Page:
May 24, 2012, New York – Today, the Center for Constitutional Rights (CCR) filed a petition requesting the Army Court of Criminal Appeals to order the Judge in the court martial of alleged Wikileaks leaker Private Bradley Manning to grant the public and press access to the government’s motion papers, the court’s own orders, and transcripts of proceedings, none of which have been made public to date. In addition, the petition challenges the fact that substantive legal matters in the court martial – including a pretrial publicity order – have been argued and decided in secret.
The petitioners include CCR itself and a diverse group of media figures: Glenn Greenwald, Amy Goodman of Democracy Now!, The Nation and its national security correspondent Jeremy Scahill, and Wikileaks and its publisher, Julian Assange. Also included are Kevin Gosztola, co-author of Truth and Consequences: The U.S. vs. Bradley Manning and civil liberties blogger covering the Manning court martial, and Chase Madar, author of The Passion of Bradley Manning and a contributing editor to The American Conservative.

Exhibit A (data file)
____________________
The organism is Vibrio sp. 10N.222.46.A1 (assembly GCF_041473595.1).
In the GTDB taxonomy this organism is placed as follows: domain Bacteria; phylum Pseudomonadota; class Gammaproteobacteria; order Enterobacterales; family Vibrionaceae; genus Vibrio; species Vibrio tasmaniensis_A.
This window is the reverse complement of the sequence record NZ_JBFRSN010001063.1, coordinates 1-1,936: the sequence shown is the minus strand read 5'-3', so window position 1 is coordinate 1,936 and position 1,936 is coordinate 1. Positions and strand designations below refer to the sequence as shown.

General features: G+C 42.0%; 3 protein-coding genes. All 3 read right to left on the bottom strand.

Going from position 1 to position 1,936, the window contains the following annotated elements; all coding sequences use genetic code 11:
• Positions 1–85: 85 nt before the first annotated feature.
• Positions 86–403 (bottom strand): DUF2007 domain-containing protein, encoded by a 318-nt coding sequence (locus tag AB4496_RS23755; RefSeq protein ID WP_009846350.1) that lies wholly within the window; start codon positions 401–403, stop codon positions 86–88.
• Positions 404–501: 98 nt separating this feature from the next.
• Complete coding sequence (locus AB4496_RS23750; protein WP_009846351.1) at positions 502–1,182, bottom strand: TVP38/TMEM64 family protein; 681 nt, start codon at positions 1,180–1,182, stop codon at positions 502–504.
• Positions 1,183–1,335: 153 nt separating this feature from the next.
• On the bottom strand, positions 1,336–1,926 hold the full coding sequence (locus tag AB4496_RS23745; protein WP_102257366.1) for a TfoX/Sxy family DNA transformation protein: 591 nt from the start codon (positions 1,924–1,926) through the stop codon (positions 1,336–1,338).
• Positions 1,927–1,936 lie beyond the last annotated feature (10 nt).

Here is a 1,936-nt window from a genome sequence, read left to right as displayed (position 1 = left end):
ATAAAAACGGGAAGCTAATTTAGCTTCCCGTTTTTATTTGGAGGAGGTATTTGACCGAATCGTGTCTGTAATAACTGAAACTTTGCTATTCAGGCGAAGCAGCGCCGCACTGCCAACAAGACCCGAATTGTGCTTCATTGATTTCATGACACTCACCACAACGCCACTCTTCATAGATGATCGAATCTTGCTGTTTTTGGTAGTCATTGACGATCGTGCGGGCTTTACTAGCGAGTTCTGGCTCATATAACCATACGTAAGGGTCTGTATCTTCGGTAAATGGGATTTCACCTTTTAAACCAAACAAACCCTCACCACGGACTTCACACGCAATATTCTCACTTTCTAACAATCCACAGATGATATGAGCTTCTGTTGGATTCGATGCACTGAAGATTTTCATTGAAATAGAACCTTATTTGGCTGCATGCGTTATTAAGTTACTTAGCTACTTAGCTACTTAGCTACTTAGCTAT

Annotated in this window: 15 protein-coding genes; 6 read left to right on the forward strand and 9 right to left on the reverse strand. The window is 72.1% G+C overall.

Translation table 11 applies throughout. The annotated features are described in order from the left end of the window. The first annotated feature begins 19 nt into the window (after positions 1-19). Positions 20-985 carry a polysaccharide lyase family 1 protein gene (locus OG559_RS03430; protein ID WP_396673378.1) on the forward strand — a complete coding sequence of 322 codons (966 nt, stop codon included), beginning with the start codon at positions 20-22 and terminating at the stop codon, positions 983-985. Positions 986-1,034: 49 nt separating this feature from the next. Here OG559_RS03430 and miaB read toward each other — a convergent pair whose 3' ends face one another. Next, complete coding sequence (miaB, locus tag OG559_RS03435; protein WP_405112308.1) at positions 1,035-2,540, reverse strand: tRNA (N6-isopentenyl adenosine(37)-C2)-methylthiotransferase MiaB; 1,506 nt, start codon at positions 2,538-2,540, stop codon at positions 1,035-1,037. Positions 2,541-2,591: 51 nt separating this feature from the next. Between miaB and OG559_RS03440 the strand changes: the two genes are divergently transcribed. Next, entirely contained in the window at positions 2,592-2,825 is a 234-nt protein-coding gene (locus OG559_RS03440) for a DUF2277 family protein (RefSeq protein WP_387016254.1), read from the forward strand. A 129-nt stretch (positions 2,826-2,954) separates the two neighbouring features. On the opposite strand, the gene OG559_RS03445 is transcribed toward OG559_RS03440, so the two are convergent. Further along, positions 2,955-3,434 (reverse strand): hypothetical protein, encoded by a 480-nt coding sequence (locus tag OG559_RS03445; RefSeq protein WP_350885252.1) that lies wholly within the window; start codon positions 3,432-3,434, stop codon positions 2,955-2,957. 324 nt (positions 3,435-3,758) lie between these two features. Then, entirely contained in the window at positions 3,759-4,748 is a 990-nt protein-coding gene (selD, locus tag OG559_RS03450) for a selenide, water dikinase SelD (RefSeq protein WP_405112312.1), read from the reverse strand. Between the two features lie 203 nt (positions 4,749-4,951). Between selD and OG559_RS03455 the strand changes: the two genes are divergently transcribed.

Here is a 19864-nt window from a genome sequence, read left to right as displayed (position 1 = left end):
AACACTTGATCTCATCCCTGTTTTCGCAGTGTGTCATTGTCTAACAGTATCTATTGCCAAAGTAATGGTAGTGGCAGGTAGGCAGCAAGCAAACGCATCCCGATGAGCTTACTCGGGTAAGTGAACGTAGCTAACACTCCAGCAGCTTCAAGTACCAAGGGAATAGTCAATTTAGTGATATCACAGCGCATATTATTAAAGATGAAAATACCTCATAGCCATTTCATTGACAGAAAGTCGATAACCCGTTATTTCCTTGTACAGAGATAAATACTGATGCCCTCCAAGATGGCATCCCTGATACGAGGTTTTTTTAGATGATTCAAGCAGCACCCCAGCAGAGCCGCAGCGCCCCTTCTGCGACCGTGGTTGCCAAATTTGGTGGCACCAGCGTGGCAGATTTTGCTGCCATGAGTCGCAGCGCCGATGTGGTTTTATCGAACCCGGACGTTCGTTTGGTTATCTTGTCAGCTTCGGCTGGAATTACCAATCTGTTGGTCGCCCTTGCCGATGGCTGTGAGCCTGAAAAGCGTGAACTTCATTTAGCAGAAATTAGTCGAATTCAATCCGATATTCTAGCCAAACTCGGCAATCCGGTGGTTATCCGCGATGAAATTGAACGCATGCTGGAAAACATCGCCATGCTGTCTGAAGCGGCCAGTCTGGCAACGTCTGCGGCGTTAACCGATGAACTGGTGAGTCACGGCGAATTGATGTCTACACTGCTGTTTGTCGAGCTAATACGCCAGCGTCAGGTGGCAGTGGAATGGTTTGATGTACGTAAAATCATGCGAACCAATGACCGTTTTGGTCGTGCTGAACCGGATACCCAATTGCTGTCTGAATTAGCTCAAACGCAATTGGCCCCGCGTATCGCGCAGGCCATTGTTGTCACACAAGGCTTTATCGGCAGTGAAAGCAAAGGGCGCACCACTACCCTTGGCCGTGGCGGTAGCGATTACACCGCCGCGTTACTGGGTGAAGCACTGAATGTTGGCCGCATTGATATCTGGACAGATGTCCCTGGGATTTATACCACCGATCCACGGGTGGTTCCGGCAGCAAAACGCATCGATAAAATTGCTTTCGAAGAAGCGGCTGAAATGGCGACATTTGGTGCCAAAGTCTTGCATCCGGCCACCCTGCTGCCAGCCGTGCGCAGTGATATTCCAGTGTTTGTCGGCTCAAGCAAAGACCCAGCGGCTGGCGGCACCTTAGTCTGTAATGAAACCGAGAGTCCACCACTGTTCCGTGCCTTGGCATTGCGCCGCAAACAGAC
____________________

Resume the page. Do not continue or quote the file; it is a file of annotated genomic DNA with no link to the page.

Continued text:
“Public scrutiny plays a vital role in government accountability. Media access to the Manning trial proceedings and documents is critical for the transparency on which democratic government and faith in our justice system rests,” said Center for Constitutional Rights Legal Director Baher Azmy. “Portions of the hearings themselves have been open to a small number attorneys and press, but the Manning proceedings have been open in name only.”
Said Katrina vanden Heuvel, editor and publisher of The Nation: “Since its founding in 1865, The Nation has been committed to the elementary democratic principle that government operate openly and be subject to public oversight. We believe citizens have a right to know what their government is doing. IT IS therefore vital that the media covering Pfc. Bradley Manning's court martial be able to view documents filed in public proceedings.”
The petition details the ways in which this court martial proceeding has been even less transparent than the controversial military commission proceedings ongoing at Guantánamo Bay.
Today’s petition is available here. Jonathan Hafetz, a professor at Seton Hall Law School, is co-counsel on the case.
May 24, 2012